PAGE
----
Grad School Confidential is a new series featuring students who have made the transition from undergraduate to graduate school. Morgan Aprill, who studied literature as an undergrad, is now a graduate student in the Intensive English Institute here at Ball State University.
When I first graduated in May of this year, I didn’t think I’d be coming back to school right away. I applied to jobs that seemed related to communications or editing or teaching. I had some interviews and even got close to a job offer. But over the summer I thought I’d ask the Ball State faculty about good programs to look into in the future for linguistics and teaching English to speakers of other languages. Little did I know I’d be running off later the same day I chatted with Dr. Seig to figure out how to take the GRE.
Fast forward and here I am back at Ball State pursuing a double masters in those very two programs I was interested in. Some might say I’m putting off the real world. I say I’m pursuing what I actually want to do with my life. Though writing tweets for businesses or government offices pays the bills, I couldn’t see myself wanting to do that for the rest of my life. I knew I wanted to try this teaching idea I’ve had for a while now.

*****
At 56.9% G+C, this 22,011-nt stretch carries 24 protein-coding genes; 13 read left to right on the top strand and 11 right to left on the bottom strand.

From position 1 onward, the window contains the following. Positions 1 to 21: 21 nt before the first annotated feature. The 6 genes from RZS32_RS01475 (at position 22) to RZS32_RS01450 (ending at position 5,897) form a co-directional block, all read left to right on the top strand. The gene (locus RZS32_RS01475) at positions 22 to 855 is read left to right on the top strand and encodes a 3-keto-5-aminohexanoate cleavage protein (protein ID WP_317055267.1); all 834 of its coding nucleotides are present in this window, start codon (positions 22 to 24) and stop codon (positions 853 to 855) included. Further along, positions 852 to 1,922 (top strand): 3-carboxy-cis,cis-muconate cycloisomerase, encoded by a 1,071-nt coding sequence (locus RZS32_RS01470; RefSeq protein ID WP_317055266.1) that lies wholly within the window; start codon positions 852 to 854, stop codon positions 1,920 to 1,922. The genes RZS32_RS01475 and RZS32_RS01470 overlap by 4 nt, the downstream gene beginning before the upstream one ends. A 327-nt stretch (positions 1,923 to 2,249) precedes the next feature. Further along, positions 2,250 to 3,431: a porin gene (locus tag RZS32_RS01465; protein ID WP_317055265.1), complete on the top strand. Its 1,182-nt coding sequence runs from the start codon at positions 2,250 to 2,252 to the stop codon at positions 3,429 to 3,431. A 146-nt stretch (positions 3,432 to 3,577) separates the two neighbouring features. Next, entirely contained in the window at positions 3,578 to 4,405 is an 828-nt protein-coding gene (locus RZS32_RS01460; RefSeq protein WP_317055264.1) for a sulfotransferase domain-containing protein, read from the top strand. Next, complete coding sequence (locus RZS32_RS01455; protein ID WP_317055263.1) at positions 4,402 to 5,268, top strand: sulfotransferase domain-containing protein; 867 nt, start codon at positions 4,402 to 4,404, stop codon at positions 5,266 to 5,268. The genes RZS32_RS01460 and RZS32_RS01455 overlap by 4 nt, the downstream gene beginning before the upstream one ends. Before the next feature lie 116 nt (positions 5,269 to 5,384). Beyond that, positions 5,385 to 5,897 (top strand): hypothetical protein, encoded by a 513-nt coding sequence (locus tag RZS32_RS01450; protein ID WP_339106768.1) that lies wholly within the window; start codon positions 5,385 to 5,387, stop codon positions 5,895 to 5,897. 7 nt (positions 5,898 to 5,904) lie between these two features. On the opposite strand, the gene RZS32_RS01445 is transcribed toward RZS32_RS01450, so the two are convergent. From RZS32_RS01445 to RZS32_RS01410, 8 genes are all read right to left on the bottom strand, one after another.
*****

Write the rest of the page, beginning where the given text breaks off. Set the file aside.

It’s only been a few weeks but so far I feel like I made the right decision. I am working as a graduate assistant at the Intensive English Institute here on campus. This department is a special one. Through it come international students working to improve their English skills in order to take classes in their chosen field here at Ball State. It’s a perfect place for someone who is thinking about teaching English to speakers of other languages to get practice. Last week I started my first class observation of a writing class in the institute. It made me even more excited to start teaching my own classes. Language is my passion, and I want to help others learn to use it and understand how powerful and interesting of a tool it is that we have as humans. I’m not teaching classes yet, but I might next semester. I’m so glad that I get to take this opportunity and that I will maybe, someday, be teaching English abroad. Continue reading